Rape as per the Torah is a completely different situation than we are dealing with today. The Torah assumes they will marry and the man cannot divorce her. Many are reviled by these things, but they just don’t realize how things were back then. When a woman was raped back then, she wanted to marry that person. Just read some Navi about Amnon and Tamar. Read also some Navi about how the Binyaminites got married.

    Rape today is akin to murder. Do not compare the two.

    in reply to: Why do you believe in Science? #976874

    nossond
    Member

    No reason to get bent out of shape over evolution. If it is true then it is true. If not not.

    The Torah does not say every exact detail. Moreover, it is commonly accepted that maasei bereishis represents the sefiros much more than it represents pshut pshat. The pshut pshat is still generally well regarded, but it doesn’t have to be exactly literal. It might be, but it doesn’t have to be. The Torah’s surface pshat is not giving a physics lesson. It is telling us how to generally relate to what took place.

    Aside from all that, 99% of questions have answers. Often, the true answer is only revealed after the easier or more comfortable answers are proven false.

    in reply to: Why do you believe in Science? #976873

    nossond
    Member

    It is not worth trying to prove or disprove Torah, God, etc. There will be evidence for both ways and people will side with what they want to side with.

    So why do we believe?

    1) We believe because our souls want us and inspire us to.

    If your soul does not do so, then you either don’t believe or are struggling with it.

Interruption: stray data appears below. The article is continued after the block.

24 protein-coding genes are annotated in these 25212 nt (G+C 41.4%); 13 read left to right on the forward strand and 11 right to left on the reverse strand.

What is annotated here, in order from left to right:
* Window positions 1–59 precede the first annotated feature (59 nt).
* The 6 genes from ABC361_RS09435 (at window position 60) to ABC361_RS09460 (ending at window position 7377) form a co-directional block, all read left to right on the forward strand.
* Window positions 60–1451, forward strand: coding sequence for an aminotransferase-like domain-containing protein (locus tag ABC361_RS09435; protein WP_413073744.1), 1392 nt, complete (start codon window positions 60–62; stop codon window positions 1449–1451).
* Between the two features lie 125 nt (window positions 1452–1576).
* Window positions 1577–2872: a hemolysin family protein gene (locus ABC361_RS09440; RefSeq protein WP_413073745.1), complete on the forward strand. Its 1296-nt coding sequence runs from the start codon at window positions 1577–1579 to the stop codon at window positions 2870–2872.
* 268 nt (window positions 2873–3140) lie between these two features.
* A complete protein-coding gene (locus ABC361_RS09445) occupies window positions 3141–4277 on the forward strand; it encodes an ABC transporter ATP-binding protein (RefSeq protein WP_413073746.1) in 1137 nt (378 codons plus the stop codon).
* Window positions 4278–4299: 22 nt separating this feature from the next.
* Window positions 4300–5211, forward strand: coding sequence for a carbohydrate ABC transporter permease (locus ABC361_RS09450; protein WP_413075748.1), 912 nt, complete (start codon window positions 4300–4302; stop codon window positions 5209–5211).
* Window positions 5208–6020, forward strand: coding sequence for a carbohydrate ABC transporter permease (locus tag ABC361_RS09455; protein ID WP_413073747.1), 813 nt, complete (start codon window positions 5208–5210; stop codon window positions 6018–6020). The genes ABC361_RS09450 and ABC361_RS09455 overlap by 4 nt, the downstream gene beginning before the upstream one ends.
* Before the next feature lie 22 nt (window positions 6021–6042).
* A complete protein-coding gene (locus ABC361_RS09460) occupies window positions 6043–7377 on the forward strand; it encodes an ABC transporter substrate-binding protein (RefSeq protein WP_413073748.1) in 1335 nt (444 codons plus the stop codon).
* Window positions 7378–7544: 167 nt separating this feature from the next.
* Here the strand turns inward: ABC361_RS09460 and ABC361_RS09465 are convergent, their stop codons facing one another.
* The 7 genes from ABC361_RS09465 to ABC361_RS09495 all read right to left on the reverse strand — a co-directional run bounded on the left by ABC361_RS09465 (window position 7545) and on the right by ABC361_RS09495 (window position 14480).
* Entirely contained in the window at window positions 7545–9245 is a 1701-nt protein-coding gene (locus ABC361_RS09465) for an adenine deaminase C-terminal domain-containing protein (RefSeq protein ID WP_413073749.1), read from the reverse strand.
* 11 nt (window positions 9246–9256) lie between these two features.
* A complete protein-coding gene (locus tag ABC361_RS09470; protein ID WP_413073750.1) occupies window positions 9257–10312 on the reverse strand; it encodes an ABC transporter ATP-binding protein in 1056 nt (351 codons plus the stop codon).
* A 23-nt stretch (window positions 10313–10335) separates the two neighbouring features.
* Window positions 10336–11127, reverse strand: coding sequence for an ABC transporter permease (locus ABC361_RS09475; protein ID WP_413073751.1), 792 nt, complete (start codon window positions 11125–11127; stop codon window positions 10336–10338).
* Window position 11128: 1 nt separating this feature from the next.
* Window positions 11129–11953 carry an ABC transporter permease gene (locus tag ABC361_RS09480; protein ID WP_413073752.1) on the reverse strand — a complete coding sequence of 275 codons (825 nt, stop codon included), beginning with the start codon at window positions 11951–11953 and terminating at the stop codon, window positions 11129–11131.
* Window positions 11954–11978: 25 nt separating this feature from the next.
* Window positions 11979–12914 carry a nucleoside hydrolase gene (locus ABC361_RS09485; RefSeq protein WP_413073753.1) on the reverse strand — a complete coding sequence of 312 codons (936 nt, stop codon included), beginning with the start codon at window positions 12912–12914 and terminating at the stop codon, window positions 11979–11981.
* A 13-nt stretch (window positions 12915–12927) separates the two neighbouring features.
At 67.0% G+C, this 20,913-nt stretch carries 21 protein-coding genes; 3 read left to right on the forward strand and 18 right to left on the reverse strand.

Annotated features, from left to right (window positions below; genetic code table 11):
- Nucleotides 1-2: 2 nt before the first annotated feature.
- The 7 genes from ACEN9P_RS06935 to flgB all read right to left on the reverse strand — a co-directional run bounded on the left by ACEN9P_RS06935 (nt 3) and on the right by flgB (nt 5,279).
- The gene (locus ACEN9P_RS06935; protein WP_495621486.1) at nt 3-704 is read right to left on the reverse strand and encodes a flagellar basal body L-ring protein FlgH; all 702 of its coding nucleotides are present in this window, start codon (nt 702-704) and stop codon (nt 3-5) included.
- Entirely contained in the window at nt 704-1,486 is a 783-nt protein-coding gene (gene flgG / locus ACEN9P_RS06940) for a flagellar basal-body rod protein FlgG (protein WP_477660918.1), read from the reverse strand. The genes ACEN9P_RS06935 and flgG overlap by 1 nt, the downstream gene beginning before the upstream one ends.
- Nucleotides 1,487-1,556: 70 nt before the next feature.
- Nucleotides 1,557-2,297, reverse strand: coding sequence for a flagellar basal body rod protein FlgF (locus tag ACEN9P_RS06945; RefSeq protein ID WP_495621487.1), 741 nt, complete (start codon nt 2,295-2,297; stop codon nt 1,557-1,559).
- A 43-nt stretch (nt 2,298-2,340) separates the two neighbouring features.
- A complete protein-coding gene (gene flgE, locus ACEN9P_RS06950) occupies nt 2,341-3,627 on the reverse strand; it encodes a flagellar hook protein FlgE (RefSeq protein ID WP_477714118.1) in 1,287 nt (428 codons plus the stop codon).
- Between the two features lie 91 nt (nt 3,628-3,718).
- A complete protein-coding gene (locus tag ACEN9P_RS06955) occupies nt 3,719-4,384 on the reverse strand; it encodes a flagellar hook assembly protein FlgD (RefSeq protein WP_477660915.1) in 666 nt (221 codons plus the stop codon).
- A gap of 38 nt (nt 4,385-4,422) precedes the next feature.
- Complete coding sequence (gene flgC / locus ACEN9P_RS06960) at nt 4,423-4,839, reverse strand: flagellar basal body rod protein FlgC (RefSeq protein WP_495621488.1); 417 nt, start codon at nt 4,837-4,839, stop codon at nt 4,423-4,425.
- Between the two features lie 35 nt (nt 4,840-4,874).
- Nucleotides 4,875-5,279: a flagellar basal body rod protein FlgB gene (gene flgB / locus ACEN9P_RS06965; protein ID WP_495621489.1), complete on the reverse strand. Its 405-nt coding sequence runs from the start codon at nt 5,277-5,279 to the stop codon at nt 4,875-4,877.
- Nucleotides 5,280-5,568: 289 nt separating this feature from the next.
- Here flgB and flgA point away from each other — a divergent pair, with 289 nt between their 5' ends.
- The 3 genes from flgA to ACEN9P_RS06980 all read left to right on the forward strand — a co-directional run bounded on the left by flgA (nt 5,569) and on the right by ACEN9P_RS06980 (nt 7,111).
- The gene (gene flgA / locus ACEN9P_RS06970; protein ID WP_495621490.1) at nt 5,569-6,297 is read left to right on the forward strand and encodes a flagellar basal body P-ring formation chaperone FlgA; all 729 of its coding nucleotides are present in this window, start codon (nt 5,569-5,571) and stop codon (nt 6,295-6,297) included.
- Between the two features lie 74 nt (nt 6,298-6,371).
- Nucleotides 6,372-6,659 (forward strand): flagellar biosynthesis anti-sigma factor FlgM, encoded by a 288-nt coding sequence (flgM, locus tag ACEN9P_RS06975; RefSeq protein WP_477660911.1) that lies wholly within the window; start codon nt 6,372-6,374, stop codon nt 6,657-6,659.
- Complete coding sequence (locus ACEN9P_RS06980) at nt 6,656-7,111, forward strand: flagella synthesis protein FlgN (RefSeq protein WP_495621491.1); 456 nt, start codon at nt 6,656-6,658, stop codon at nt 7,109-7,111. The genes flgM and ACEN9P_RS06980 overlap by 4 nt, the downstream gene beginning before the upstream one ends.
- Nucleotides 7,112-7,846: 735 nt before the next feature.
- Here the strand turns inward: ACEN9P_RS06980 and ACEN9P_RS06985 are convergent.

2) We believe because those who love us train us and nurture our souls to believe. A good person must have a first allegiance to the training of those who love him.

    Is this not true for every religion?

    Yes it is. And so what. If you were raised Jewish, your first allegiance is to be Jewish. That is the team you were put on.

    Do people sometimes change teams? Yes, but you need a very good reason to do it. Converts find these compelling reasons. If a person is compelled in a certain direction, then they must carefully explore it. If not, just stay on your team.

    in reply to: Friends being a bad influence #976930

    nossond
    Member

    First a person has to be a mentch. Baal Teshuvas tend to see things in black and white, but that isnt the way it really is. Somethings are no-nos but can still be thrown at you in a twist of fate, and Hashem wants you do deal with it.

    Is it a no-no to marry a goy?? You bet it is. But it was still a twist of fate in Esther Hamalkas life to deal with it.

    It is obnoxious to tell someone you are no longer their friend because you are now more religious. Ouch!

    Now you have to be a mentch and deal with it. If she still wants to be your friend and respect your choices, then you should be her friend.

    in reply to: Would you choose army or kollel? #887032

    nossond
    Member

    Torah and militarism are two distinct aspects of Judaism. At times, the two factors converge into one. This is the malchus of David Hamelech, the Torah Warrior. Joshua is also the same idea. At other times, the two factors are separate causing a rift. This is how it was by Yaakov and the rift with Shimon and Levi.

    Historically speaking, we are now in the galus of Yaakov. As such, Torah and militarism will remain distinct factors and cause a rift. Neither is wrong. This is why there is currently such a rift in Israel over this issue. The two factions will not integrate into one. Neither is wrong.

    The next Torah warrior integration will be in the times of Moshiach. Moshiach will battle the battles of G-d and destroy the wicked.

    in reply to: Going off the Derech #1181933

    nossond
    Member

    Some pointers on this issue:

    1) Don’t expect too much. Do your best and accept whatever was decreed from above.

    2) It’s not about you. Take the anger of your lost dreams out of the picture. Sharing your hurt in a non threatening way, occasionally, may be ok, but be careful about that too, and don’t pour it on.

    3) On the practical side, keep religion out of it. You don’t see eye to eye on this, and you need to accept that.

    4) The goal of your interactions with him should be 99% about responsibility. Turned off from religion is one thing. Being an idiot is another.